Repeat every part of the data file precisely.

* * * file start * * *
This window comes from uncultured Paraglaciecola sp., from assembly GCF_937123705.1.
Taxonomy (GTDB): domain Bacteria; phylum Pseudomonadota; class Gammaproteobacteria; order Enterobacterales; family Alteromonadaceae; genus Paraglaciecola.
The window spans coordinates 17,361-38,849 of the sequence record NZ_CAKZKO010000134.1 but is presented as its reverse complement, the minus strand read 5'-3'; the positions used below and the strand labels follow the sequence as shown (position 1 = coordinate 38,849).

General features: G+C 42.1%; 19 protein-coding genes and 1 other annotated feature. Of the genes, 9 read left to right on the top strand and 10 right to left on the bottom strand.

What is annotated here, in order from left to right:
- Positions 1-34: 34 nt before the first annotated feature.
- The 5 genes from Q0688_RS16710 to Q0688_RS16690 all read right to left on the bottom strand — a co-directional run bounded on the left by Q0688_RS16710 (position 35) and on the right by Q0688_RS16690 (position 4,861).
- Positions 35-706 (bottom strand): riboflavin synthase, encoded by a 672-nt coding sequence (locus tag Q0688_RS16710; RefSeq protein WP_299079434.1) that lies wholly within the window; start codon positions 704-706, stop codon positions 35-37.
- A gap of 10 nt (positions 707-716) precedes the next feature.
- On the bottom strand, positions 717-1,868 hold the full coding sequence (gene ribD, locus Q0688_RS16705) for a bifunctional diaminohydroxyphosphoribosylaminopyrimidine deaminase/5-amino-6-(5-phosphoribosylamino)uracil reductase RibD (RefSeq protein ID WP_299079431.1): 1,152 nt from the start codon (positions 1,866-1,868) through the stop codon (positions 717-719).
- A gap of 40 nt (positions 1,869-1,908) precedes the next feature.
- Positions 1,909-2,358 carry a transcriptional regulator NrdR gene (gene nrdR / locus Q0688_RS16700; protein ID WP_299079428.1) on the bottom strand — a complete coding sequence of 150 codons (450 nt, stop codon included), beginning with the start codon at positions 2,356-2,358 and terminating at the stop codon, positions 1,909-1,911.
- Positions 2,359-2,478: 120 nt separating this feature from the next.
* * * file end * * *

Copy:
This window comes from uncultured Paraglaciecola sp., from assembly GCF_937123705.1.
Taxonomy (GTDB): domain Bacteria; phylum Pseudomonadota; class Gammaproteobacteria; order Enterobacterales; family Alteromonadaceae; genus Paraglaciecola.
The window spans coordinates 17,361-38,849 of the sequence record NZ_CAKZKO010000134.1 but is presented as its reverse complement, the minus strand read 5'-3'; the positions used below and the strand labels follow the sequence as shown (position 1 = coordinate 38,849).

General features: G+C 42.1%; 19 protein-coding genes and 1 other annotated feature. Of the genes, 9 read left to right on the top strand and 10 right to left on the bottom strand.

What is annotated here, in order from left to right:
- Positions 1-34: 34 nt before the first annotated feature.
- The 5 genes from Q0688_RS16710 to Q0688_RS16690 all read right to left on the bottom strand — a co-directional run bounded on the left by Q0688_RS16710 (position 35) and on the right by Q0688_RS16690 (position 4,861).
- Positions 35-706 (bottom strand): riboflavin synthase, encoded by a 672-nt coding sequence (locus tag Q0688_RS16710; RefSeq protein WP_299079434.1) that lies wholly within the window; start codon positions 704-706, stop codon positions 35-37.
- A gap of 10 nt (positions 707-716) precedes the next feature.
- On the bottom strand, positions 717-1,868 hold the full coding sequence (gene ribD, locus Q0688_RS16705) for a bifunctional diaminohydroxyphosphoribosylaminopyrimidine deaminase/5-amino-6-(5-phosphoribosylamino)uracil reductase RibD (RefSeq protein ID WP_299079431.1): 1,152 nt from the start codon (positions 1,866-1,868) through the stop codon (positions 717-719).
- A gap of 40 nt (positions 1,869-1,908) precedes the next feature.
- Positions 1,909-2,358 carry a transcriptional regulator NrdR gene (gene nrdR / locus Q0688_RS16700; protein ID WP_299079428.1) on the bottom strand — a complete coding sequence of 150 codons (450 nt, stop codon included), beginning with the start codon at positions 2,356-2,358 and terminating at the stop codon, positions 1,909-1,911.
- Positions 2,359-2,478: 120 nt separating this feature from the next.